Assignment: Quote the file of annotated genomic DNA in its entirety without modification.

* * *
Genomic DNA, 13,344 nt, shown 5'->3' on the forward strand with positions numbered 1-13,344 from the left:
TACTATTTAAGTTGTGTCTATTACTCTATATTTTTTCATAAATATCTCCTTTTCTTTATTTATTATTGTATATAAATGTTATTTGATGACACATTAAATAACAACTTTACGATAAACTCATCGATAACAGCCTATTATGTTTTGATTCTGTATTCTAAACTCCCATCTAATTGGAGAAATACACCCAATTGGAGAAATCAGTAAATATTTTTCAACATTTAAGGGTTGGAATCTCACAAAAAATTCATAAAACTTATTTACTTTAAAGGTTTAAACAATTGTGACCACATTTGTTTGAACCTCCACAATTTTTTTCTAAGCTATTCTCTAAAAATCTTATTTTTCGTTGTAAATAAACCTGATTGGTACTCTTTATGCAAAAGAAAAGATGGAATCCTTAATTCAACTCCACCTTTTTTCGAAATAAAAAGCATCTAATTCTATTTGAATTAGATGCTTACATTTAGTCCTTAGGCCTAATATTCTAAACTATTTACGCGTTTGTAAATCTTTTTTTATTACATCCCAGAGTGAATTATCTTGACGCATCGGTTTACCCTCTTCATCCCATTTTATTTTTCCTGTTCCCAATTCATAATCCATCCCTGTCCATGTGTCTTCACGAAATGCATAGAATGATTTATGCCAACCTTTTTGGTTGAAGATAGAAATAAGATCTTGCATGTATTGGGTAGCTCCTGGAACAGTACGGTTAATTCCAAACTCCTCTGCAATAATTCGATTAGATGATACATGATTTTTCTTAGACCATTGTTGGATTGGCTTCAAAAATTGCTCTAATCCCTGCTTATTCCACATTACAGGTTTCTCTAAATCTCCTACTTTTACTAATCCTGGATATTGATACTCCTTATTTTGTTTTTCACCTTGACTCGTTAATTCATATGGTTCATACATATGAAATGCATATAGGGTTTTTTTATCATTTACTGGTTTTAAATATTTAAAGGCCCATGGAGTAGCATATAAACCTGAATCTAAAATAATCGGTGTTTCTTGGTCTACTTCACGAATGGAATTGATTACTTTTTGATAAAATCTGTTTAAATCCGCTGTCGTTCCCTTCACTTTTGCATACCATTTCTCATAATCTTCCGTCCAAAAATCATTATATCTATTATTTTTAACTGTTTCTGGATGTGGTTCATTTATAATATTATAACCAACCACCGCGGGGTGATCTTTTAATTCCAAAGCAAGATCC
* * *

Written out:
Genomic DNA, 13,344 nt, shown 5'->3' on the forward strand with positions numbered 1-13,344 from the left:
TACTATTTAAGTTGTGTCTATTACTCTATATTTTTTCATAAATATCTCCTTTTCTTTATTTATTATTGTATATAAATGTTATTTGATGACACATTAAATAACAACTTTACGATAAACTCATCGATAACAGCCTATTATGTTTTGATTCTGTATTCTAAACTCCCATCTAATTGGAGAAATACACCCAATTGGAGAAATCAGTAAATATTTTTCAACATTTAAGGGTTGGAATCTCACAAAAAATTCATAAAACTTATTTACTTTAAAGGTTTAAACAATTGTGACCACATTTGTTTGAACCTCCACAATTTTTTTCTAAGCTATTCTCTAAAAATCTTATTTTTCGTTGTAAATAAACCTGATTGGTACTCTTTATGCAAAAGAAAAGATGGAATCCTTAATTCAACTCCACCTTTTTTCGAAATAAAAAGCATCTAATTCTATTTGAATTAGATGCTTACATTTAGTCCTTAGGCCTAATATTCTAAACTATTTACGCGTTTGTAAATCTTTTTTTATTACATCCCAGAGTGAATTATCTTGACGCATCGGTTTACCCTCTTCATCCCATTTTATTTTTCCTGTTCCCAATTCATAATCCATCCCTGTCCATGTGTCTTCACGAAATGCATAGAATGATTTATGCCAACCTTTTTGGTTGAAGATAGAAATAAGATCTTGCATGTATTGGGTAGCTCCTGGAACAGTACGGTTAATTCCAAACTCCTCTGCAATAATTCGATTAGATGATACATGATTTTTCTTAGACCATTGTTGGATTGGCTTCAAAAATTGCTCTAATCCCTGCTTATTCCACATTACAGGTTTCTCTAAATCTCCTACTTTTACTAATCCTGGATATTGATACTCCTTATTTTGTTTTTCACCTTGACTCGTTAATTCATATGGTTCATACATATGAAATGCATATAGGGTTTTTTTATCATTTACTGGTTTTAAATATTTAAAGGCCCATGGAGTAGCATATAAACCTGAATCTAAAATAATCGGTGTTTCTTGGTCTACTTCACGAATGGAATTGATTACTTTTTGATAAAATCTGTTTAAATCCGCTGTCGTTCCCTTCACTTTTGCATACCATTTCTCATAATCTTCCGTCCAAAAATCATTATATCTATTATTTTTAACTGTTTCTGGATGTGGTTCATTTATAATATTATAACCAACCACCGCGGGGTGATCTTTTAATTCCAAAGCAAGATCC